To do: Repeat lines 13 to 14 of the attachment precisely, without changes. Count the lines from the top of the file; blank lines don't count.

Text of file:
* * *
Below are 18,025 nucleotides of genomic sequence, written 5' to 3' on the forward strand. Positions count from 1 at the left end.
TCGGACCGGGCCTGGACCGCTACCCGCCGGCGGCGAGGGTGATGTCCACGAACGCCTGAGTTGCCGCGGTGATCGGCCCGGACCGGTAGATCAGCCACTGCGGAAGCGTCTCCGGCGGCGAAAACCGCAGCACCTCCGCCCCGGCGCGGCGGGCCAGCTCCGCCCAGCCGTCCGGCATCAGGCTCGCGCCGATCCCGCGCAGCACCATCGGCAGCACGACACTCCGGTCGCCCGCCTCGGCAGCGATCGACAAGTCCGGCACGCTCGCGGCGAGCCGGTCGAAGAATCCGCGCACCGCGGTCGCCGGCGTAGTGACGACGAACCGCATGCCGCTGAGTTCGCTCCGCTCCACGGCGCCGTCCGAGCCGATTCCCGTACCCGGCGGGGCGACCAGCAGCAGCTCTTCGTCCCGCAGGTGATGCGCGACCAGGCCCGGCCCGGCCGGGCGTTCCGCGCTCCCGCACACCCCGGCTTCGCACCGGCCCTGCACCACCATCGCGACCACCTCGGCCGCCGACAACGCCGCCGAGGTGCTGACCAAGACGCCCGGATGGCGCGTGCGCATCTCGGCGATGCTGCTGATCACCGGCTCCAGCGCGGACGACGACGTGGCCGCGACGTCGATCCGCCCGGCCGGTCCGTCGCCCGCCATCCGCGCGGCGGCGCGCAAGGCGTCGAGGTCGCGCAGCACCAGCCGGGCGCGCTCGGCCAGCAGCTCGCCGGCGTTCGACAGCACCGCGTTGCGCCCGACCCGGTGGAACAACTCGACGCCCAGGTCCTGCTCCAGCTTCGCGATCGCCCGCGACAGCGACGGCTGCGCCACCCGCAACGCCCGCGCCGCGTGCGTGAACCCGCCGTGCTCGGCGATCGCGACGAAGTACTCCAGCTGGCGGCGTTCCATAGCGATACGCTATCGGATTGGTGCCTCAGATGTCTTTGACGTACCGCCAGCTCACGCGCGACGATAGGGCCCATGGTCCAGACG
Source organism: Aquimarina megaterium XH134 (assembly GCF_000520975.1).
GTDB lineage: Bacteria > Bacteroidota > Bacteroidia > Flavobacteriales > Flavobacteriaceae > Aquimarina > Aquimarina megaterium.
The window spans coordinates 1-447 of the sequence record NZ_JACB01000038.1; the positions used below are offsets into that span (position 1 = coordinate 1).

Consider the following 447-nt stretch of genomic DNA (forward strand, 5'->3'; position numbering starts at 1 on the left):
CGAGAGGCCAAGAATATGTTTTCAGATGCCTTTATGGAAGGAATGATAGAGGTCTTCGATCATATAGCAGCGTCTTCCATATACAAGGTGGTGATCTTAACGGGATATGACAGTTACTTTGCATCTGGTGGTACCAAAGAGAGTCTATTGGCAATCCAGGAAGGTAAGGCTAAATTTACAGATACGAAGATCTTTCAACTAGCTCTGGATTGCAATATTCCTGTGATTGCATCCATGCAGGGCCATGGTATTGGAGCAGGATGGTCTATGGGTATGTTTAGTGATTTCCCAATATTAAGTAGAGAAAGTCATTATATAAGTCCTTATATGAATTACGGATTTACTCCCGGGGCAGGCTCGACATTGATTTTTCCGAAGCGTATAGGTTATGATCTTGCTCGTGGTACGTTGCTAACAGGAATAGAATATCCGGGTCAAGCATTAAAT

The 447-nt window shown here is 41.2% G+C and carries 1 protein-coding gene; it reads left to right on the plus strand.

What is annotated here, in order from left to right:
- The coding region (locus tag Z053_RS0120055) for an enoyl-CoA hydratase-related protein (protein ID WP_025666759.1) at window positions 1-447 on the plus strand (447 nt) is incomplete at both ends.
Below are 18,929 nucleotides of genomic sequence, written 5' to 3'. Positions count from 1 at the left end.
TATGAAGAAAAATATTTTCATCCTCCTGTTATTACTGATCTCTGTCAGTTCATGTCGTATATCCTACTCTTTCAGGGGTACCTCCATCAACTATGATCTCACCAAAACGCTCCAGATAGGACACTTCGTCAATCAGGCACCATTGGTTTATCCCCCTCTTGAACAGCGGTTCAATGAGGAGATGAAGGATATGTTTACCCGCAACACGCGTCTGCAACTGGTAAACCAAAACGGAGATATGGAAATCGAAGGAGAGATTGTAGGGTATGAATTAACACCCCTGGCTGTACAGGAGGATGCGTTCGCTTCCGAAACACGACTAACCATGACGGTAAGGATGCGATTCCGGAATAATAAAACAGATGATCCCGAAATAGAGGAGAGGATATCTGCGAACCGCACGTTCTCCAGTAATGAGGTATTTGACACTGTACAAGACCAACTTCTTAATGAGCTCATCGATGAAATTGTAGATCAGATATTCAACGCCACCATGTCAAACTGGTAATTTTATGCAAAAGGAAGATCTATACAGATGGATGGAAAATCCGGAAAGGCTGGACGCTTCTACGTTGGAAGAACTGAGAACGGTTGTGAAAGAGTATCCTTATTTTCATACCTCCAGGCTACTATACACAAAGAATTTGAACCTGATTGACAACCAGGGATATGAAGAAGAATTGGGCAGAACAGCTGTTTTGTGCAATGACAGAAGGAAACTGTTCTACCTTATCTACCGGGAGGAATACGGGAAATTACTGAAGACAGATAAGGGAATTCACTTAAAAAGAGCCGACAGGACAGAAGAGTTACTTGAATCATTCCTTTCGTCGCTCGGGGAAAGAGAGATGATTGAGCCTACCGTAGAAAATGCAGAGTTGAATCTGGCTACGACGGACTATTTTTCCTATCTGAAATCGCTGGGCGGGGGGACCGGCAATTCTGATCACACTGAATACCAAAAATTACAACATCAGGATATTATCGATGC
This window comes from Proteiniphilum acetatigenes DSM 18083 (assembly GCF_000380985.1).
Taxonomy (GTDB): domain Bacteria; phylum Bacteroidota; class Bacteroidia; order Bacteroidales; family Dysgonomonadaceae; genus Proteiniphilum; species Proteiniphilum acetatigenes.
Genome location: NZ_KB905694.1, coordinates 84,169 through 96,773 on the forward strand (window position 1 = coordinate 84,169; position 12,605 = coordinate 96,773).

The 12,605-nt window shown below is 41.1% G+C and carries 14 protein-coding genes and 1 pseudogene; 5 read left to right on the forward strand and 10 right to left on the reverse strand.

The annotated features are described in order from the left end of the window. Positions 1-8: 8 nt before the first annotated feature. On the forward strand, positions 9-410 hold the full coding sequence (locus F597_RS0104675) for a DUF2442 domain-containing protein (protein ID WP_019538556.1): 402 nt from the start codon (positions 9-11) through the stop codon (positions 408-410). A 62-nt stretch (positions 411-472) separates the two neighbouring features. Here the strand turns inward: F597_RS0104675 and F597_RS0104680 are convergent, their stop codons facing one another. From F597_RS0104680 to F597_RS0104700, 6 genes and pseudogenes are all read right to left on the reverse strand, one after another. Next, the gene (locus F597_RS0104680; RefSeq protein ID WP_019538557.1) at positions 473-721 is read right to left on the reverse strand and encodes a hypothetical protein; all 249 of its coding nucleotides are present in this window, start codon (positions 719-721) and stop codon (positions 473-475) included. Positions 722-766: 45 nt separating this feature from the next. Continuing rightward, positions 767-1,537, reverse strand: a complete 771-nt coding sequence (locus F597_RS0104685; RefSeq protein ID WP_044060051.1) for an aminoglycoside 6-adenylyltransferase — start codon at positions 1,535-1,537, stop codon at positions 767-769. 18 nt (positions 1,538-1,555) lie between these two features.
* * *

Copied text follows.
This window comes from Proteiniphilum acetatigenes DSM 18083 (assembly GCF_000380985.1).
Taxonomy (GTDB): domain Bacteria; phylum Bacteroidota; class Bacteroidia; order Bacteroidales; family Dysgonomonadaceae; genus Proteiniphilum; species Proteiniphilum acetatigenes.